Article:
Wall Street’s main indexes fell in volatile trading on Tuesday dragged down by banks and some megacap growth stocks as investors fretted over prospects of aggressive monetary tightening and slowing economic growth.
Eight of the 11 major S&P sectors declined, led by a 1.3% fall in financial stocks and a 2.4% dip in real-estate shares.
Banks dropped 2.3%, with JP Morgan Chase & Co down 2.4% to weigh the most on the S&P 500 index.
After rising as much as 2.8% earlier in the session, the tech-heavy Nasdaq was flat.
Shares of Apple Inc, Google owner-Alphabet Inc and Microsoft Corp rose more than 1% each, while Amazon.com and Tesla Inc fell 0.6% and 0.2%, respectively.
At 11:54 a.m. ET, the Dow Jones Industrial Average was down 179.59 points, or 0.56%, at 32,066.11, the S&P 500 was down 16.04 points, or 0.40%, at 3,975.20, and the Nasdaq Composite was down 4.96 points, or 0.04%, at 11,618.29.
“We all saw this rally this morning … there’s no way it was going to hold ahead of the CPI data as nobody wants to be long in case that (reading) comes in hot. So you’re going to see a lot of nervousness ahead of this number,” said Dennis Dick, a trader at Bright Trading LLC in Las Vegas.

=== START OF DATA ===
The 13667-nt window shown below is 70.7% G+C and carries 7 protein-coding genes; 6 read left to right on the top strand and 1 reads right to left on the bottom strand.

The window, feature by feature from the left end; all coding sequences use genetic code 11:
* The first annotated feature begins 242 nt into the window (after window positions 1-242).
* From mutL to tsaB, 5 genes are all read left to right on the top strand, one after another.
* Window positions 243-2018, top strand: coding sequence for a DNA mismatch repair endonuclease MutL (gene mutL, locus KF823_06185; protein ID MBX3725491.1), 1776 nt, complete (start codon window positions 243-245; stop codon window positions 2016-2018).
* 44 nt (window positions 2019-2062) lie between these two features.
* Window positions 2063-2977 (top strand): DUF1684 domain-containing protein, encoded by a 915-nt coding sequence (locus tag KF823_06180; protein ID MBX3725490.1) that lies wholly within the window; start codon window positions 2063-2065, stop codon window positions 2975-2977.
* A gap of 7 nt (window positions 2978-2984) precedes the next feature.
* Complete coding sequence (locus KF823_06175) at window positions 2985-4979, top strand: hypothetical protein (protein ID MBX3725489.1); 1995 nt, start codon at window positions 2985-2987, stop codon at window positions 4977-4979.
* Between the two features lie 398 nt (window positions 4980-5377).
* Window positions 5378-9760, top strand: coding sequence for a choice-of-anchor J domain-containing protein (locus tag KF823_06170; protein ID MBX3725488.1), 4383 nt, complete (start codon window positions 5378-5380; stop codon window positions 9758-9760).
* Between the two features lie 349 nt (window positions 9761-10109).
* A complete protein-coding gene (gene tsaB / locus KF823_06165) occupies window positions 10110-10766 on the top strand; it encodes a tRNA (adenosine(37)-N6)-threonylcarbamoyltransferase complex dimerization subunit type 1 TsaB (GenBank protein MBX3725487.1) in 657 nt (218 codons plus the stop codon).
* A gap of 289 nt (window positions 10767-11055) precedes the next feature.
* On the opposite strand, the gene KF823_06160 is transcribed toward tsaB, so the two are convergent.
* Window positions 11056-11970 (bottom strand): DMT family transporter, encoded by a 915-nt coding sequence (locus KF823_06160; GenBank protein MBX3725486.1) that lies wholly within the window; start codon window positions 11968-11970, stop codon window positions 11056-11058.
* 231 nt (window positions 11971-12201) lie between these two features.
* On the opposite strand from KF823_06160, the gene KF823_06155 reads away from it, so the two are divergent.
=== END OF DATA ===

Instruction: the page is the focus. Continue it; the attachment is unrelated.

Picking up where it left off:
Data on Wednesday is expected to show consumer prices increased at a slower pace in April, with investors looking for clues on peaking inflation and the path of future rate hikes.
Cleveland Fed President Loretta Mester said the U.S. economy will experience turbulence from the Federal Reserve’s efforts to bring down inflation running at more than three times above its goal and recent volatility in the stock market would not deter policymakers.
The S&P 500 index and the Nasdaq have dropped over 16% and 25%, respectively, this year due to the Ukraine conflict, China’s COVID-19 lockdowns roiling global supply chains and rising bond yields as traders adjust to higher U.S. interest rates.
“The uncertainty around the Fed and the geopolitical situation leads me to believe that people are going to end up being a little bit more cautious,” said Robert Gilliland, managing director at Concenture Wealth Management.
“The markets are trying to figure out what the world will look like in three, six and twelve months from now. I do think we’ve got to go back down before we start another leg up.”
Among other stocks, Novavax Inc slid 6.6% after the vaccine maker revealed a sharp drop in first-quarter COVID-19 research funding and said it shipped less than a fourth of the total vaccine deliveries slated for 2022.
Peloton Interactive Inc tumbled 13.4% as the fitness equipment maker warned the business was “thinly capitalized” after it posted a 23.6% slide in quarterly revenue.
Declining issues outnumbered advancers for a 1.98-to-1 ratio on the NYSE and a 1.75-to-1 ratio on the Nasdaq.
The S&P index recorded one new 52-week high and 61 new lows, while the Nasdaq recorded 17 new highs and 939 new lows.
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